September 6, 2015
My last weekend in Antigua. It’s been raining every afternoon, but the mornings have been gorgeous, with temperatures in the 60s and low 70s. On Saturday I walked to the mercado again and bought some fruit: two limes, an onion, two avocados, and six rambutans. Grand total: Fifty two cents.
I think I mentioned rambutans before, but if not, they look like big, hairy strawberries:
BUT…they are not hairy strawberries. Not even close. You don’t just bite down on one of these. First you have to slice it open and peel the rind off of the fruit inside.
NOW you can pop the white fruit out and pop it in your mouth.
BUT be careful, because there’s a pit inside the fruit. Its all worth it, though. A rambutan tastes and feels (the texture of the fruit itself) a lot like a green table grape, although it’s much larger and thicker than that.
After a little bike maintenance Saturday afternoon, dinner was a great Sopa (soup) place. Because it was election weekend (the Presidential elections were Sunday), alcohol was not allowed to be sold after noon on Saturday. But, as with many things in Guatemala, rules are made to be broken, and the waitress delivered the Brahva beer with a napkin wrapped around the mug to “disguise” it. The Italian meatball soup was fantastic. Probably will have to go back there before leaving Antigua.
Sunday morning came early, as the tour bus left at 6am, with the driver, our guide and three of us aboard. This time of year it’s important to take the early morning tour rather than the afternoon tour, since it rains every afternoon.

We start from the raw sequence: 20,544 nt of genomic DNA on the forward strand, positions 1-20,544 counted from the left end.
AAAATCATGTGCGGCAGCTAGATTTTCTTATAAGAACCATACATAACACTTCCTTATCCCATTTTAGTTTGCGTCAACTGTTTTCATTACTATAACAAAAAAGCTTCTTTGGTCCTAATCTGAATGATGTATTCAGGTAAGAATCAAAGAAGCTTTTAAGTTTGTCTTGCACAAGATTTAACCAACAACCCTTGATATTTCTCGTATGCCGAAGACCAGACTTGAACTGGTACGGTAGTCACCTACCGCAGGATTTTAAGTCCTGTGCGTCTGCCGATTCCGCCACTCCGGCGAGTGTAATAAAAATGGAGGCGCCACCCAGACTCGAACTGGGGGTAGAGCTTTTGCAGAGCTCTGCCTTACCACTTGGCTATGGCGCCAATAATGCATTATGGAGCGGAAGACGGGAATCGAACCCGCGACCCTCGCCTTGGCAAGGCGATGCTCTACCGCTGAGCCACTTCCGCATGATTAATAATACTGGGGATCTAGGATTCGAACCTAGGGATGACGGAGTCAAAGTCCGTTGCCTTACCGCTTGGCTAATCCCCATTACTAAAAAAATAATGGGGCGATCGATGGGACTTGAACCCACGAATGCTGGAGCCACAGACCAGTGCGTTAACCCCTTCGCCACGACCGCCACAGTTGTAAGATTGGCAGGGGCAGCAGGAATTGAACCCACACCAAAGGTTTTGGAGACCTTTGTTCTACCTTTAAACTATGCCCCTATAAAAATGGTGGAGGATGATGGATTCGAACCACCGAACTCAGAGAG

It took about an hour and a half to get to the beginning of the trail to Volcan de Pacaya. Along the way, we were stopped by a blockade that was making sure that nobody in a van or bus was transporting masses of people to vote. Apparently this is a no-no. Wouldn’t want to make it easier for all of the poor people without transportation to actually vote. But enough politics for now…more of that later.
The trek up the volcano is fairly short and not too steep for the most part. The entire loop is a little over four miles, with only a slight elevation gain from around 6,000 feet to around 7,500 feet.
Being the “old guy” has its’ advantages. No one expects the old guy to be first up the mountain. Everyone cuts the old guy a little extra slack. They all think the old guy might have trouble doing this stuff. I’m still too competitive to give in that easy, and typically I’m eager to prove them wrong. At Semuc Champey, I was the first to jump off the rope swing into the river, after everyone else declined. Was that smart? Of course not, but occasionally you have to prove that just because you’re the old guy doesn’t mean you can’t do things. Maybe the wrong tactic when climbing a steep trail at 7,000 feet. On the way up the volcano, our other tour guide Manuel asked me a couple of times how I was doing. “Como estas?” “Bien” (wheeze, gasp). A little later: “Como estas?” “No hay problema. Es pan comido.” (No problem. It’s a piece of cake.) (Gasp, wheeze.) I was glad this was a short hike with a long downhill. I’ve definitely had more exercise on this trip than I’ve had in the last couple of years.
Volcano day for me was also Election Day for Guatemaltecos. In Guatemala, if no one presidential candidate receives 50% or more of the vote, then the two candidates with the most votes move to a run-off election in late October. With twelve candidates on Sunday’s ballot, it was clear that there would be a run-off. It appears that the October election will be between Jimmy Morales, a comedian (yes, that’s right) with no prior political experience and who has the highest vote count at 24%, and either Manuel Baldizon or former first lady Sandra Torres, who as of now, with 97% of the votes counted, are within 1,000 votes of each other.
My current plan is to leave Wednesday for El Salvador. Unless I suddenly change my mind and stay for more Spanish lessons. Or head for Lake Atitlan. Or, who knows.